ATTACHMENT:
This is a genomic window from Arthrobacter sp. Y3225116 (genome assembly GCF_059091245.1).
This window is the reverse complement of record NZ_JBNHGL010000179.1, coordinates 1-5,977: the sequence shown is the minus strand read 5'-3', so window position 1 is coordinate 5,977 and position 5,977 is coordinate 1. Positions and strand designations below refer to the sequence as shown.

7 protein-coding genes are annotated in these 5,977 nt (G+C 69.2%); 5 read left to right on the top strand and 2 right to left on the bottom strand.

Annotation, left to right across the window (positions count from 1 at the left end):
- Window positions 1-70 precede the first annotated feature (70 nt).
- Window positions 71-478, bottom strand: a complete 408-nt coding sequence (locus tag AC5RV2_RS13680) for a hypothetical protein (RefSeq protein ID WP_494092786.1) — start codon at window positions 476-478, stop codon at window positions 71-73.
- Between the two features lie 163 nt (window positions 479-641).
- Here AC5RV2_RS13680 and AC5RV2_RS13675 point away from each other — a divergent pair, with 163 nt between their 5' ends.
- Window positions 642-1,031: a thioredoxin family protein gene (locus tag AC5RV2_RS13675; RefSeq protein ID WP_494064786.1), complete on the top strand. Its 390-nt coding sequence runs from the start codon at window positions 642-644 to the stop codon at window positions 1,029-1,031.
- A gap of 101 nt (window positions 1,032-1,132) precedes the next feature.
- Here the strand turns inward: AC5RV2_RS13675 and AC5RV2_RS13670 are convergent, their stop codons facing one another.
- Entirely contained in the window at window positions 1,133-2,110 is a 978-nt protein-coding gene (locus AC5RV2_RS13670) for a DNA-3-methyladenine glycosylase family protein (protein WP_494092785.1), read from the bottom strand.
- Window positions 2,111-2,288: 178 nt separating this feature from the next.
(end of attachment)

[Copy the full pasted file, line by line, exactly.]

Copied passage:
This is a genomic window from Arthrobacter sp. Y3225116 (genome assembly GCF_059091245.1).
This window is the reverse complement of record NZ_JBNHGL010000179.1, coordinates 1-5,977: the sequence shown is the minus strand read 5'-3', so window position 1 is coordinate 5,977 and position 5,977 is coordinate 1. Positions and strand designations below refer to the sequence as shown.

7 protein-coding genes are annotated in these 5,977 nt (G+C 69.2%); 5 read left to right on the top strand and 2 right to left on the bottom strand.

Annotation, left to right across the window (positions count from 1 at the left end):
- Window positions 1-70 precede the first annotated feature (70 nt).
- Window positions 71-478, bottom strand: a complete 408-nt coding sequence (locus tag AC5RV2_RS13680) for a hypothetical protein (RefSeq protein ID WP_494092786.1) — start codon at window positions 476-478, stop codon at window positions 71-73.
- Between the two features lie 163 nt (window positions 479-641).
- Here AC5RV2_RS13680 and AC5RV2_RS13675 point away from each other — a divergent pair, with 163 nt between their 5' ends.
- Window positions 642-1,031: a thioredoxin family protein gene (locus tag AC5RV2_RS13675; RefSeq protein ID WP_494064786.1), complete on the top strand. Its 390-nt coding sequence runs from the start codon at window positions 642-644 to the stop codon at window positions 1,029-1,031.
- A gap of 101 nt (window positions 1,032-1,132) precedes the next feature.
- Here the strand turns inward: AC5RV2_RS13675 and AC5RV2_RS13670 are convergent, their stop codons facing one another.
- Entirely contained in the window at window positions 1,133-2,110 is a 978-nt protein-coding gene (locus AC5RV2_RS13670) for a DNA-3-methyladenine glycosylase family protein (protein WP_494092785.1), read from the bottom strand.
- Window positions 2,111-2,288: 178 nt separating this feature from the next.